Paralympic, adaptive athletes train at Luke

An adaptive athlete and Paralympic prospect throws a discus during training at Luke Air Force Base, Ariz., June 13, 2018. Several athletes stayed at Luke to train for the Desert Challenge adaptive sports competition at Arizona State University June 15-16. (U.S. Air Force photo by Senior Airman Ridge Shan)

An adaptive athlete and Paralympic prospect throws a discus during training at Luke Air Force Base, Ariz., June 13, 2018. Several athletes stayed at Luke to train for the Desert Challenge adaptive sports competition at Arizona State University June 15-16. (U.S. Air Force photo by Senior Airman Ridge Shan)

An adaptive athlete and Paralympic prospect throws a discus during the Desert Challenge adaptive sports competition at Arizona State University from June 15-16, 2018, in Tempe, Ariz. Multiple veteran athletes competed at the challenge. (U.S. Air Force photo by Airman 1st Class Jacob Wongwai)

An adaptive athlete and Paralympic prospect throws a discus during the Desert Challenge adaptive sports competition at Arizona State University from June 15-16, 2018, in Tempe, Ariz. Multiple veteran athletes competed at the challenge. (U.S. Air Force photo by Airman 1st Class Jacob Wongwai)

Michael Wishnia, Paralympic shotputter and Marine Corps veteran, prepares to throw a shotput during training at Luke Air Force Base, Ariz., June 13, 2018. As part of a partnership between the Department of Defense and the International Paralympic Committee, adaptive athletes and Paralympic prospects can utilize sports and medical facilities at military bases to prepare for competitions. (U.S. Air Force photo by Senior Airman Ridge Shan)

Michael Wishnia, Paralympic shotputter and Marine Corps veteran, prepares to throw a shotput during training at Luke Air Force Base, Ariz., June 13, 2018. As part of a partnership between the Department of Defense and the International Paralympic Committee, adaptive athletes and Paralympic prospects can utilize sports and medical facilities at military bases to prepare for competitions. (U.S. Air Force photo by Senior Airman Ridge Shan)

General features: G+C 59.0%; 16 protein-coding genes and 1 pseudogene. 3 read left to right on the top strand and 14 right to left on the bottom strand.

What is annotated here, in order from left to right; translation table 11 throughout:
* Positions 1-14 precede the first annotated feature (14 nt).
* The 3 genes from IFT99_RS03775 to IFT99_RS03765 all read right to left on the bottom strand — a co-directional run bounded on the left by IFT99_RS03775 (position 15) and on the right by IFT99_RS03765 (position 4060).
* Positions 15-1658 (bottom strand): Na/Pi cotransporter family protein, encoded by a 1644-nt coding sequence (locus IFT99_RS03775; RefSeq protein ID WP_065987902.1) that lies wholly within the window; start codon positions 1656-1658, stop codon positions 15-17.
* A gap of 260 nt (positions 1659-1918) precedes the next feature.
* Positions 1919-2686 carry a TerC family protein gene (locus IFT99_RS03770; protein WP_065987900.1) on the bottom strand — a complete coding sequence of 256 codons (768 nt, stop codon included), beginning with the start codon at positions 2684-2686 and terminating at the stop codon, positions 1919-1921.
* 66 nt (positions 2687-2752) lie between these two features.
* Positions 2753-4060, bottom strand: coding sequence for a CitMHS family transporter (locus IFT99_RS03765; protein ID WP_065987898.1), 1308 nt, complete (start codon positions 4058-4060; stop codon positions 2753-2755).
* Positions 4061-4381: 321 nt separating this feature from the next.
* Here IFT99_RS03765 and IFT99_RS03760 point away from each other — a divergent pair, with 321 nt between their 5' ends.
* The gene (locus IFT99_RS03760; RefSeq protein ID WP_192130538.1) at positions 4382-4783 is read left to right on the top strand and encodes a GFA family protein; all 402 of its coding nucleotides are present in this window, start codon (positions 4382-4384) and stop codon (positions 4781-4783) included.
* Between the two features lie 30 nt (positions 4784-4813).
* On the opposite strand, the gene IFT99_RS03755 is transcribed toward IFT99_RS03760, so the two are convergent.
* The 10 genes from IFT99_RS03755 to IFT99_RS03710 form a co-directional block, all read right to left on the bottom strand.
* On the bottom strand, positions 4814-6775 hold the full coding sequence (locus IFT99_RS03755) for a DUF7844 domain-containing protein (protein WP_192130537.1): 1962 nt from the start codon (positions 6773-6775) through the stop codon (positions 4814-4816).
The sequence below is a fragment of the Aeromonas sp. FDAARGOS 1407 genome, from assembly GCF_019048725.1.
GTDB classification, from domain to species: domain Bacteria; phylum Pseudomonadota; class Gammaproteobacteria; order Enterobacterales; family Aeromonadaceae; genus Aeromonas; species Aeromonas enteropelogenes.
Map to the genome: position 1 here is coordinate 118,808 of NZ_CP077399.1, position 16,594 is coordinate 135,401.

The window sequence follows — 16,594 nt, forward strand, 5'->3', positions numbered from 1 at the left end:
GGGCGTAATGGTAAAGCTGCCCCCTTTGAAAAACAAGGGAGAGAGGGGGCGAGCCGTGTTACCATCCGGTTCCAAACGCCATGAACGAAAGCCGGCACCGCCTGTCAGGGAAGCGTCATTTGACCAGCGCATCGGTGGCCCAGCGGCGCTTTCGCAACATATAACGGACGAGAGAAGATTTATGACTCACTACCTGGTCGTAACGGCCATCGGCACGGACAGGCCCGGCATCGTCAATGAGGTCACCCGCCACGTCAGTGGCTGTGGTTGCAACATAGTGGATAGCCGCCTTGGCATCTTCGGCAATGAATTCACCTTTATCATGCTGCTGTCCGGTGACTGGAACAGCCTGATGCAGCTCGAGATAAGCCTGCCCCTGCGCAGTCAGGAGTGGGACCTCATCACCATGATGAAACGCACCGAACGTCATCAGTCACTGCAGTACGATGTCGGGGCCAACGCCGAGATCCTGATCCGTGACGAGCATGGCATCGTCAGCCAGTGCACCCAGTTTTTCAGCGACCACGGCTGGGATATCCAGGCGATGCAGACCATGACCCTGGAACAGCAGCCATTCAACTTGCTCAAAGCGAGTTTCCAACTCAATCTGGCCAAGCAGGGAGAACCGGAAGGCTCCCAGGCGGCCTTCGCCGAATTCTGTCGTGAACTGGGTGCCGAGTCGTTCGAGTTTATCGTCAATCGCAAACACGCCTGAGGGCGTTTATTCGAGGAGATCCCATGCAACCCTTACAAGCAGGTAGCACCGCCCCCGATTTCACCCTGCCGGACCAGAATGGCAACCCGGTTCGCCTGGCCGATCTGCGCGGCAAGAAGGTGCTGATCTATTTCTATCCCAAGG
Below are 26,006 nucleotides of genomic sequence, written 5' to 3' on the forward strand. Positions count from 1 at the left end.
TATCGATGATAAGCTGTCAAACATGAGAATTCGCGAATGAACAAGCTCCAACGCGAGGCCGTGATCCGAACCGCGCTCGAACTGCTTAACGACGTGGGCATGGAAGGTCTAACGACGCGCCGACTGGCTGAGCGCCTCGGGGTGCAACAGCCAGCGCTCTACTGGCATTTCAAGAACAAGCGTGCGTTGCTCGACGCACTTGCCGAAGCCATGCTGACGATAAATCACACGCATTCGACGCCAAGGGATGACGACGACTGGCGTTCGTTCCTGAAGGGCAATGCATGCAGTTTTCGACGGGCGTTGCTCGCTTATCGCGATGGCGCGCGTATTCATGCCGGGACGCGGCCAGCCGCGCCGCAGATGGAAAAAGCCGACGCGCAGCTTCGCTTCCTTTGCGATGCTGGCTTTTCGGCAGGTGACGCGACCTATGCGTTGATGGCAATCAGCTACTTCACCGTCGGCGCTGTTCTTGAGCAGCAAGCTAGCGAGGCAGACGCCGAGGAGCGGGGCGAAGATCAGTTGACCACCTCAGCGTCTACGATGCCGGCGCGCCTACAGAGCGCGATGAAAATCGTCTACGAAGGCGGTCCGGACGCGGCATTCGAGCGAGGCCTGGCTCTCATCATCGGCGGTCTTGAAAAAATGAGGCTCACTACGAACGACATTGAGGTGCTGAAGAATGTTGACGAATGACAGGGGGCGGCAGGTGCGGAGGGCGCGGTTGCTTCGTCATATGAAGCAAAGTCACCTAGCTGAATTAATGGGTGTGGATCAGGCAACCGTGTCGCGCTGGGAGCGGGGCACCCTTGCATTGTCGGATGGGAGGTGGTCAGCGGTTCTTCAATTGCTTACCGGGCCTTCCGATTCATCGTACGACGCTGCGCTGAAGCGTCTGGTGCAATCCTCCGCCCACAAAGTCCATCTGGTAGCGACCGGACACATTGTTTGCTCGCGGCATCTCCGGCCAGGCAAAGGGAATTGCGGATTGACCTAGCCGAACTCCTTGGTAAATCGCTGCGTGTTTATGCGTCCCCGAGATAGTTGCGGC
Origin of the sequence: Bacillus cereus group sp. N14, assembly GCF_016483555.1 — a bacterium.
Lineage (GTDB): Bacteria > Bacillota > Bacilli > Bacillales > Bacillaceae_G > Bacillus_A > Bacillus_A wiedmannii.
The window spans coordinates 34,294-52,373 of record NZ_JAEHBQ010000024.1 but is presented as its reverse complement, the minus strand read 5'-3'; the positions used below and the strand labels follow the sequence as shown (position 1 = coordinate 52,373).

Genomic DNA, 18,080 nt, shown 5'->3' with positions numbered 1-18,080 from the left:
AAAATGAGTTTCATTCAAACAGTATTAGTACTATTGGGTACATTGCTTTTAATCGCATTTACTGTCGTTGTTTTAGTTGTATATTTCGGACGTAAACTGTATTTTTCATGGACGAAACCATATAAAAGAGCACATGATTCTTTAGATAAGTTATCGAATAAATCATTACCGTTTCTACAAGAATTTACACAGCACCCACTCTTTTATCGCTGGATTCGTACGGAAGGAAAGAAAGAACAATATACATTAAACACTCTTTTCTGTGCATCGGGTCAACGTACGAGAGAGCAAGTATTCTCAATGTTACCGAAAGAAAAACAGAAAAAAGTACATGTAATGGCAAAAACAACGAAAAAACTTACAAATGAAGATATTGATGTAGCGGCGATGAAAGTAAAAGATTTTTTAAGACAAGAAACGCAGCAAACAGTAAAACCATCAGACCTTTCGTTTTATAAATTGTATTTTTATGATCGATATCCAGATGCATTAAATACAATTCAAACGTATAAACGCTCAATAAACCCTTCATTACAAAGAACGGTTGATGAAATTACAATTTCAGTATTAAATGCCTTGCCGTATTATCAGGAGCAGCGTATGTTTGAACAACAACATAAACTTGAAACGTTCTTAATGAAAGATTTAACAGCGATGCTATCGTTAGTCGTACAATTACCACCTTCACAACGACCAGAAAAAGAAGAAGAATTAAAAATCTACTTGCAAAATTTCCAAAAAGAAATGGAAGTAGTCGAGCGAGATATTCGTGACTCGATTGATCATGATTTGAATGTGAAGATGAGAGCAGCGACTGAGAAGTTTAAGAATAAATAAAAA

LUKE AIR FORCE BASE, Ariz. --

 

Several adaptive sports athletes and Paralympic prospects visited Luke to train in preparation for the Desert Challenge Games at Arizona State University from June 10-16, 2018.

As part of a Department of Defense partnership with the International Paralympic Committee, the group of athletes, all veterans, utilized Luke’s numerous athletic and medical facilities to train before competing in discus and shotput events at the annual games.

“I love it,” said Michael Wishnia, 36-year-old Paralympic shotputter and Marine Corps veteran. “This is my fourth year being back here and it’s awesome, because I love the military. The facilities you guys have around here are unbelievable. It’s everything that we could wish and ask for.”

The adaptive sports athletes, most of whom stayed on the base, maintained tight schedules throughout their days, which involved team meetings and medical evaluations in addition to multiple training sessions per day.

“We’re training early in the morning, getting a break at lunch, and then training again in the afternoon,” said Gabby Graves-Wake, 24-year-old sled-hockey and wheelchair track and field athlete, Marine Corps veteran, and Phoenix-native. “My practice schedule is a little different because I do live here, so I’m still doing my daily activities, working, and then training here, but everyone has been really accommodating and we make it work.”

Luke’s athletic facilities include baseball, football, and soccer fields, volleyball and basketball courts, an outdoor track, a competition-sized swimming pool, and the Bryant Fitness Center, which includes numerous indoor exercise facilities and equipment.

Aside from the facilities, however, the athletes expressed appreciation for being able to re-immerse themselves in training in a military environment that values people, ideas, and then things.

“Being around the military community in any capacity is always a great thing,” Graves-Wake said. “It kind of brings you back and makes you feel like you’re a part of something again. Getting to train here puts us back in that environment.”

The 2018 event, hosted by Arizona Disabled Sports, is an official part of the World Para Athletics Grand Prix and will assist each of the athletes on their route to the 2020 summer Paralympics.

“I’ll be training until Tokyo and probably beyond, because my wife said Paris is the next one and my wife wants to go to Paris,” Wishnia said with a laugh. “So I guess I’m going to 2024 as well, or at least training for it!”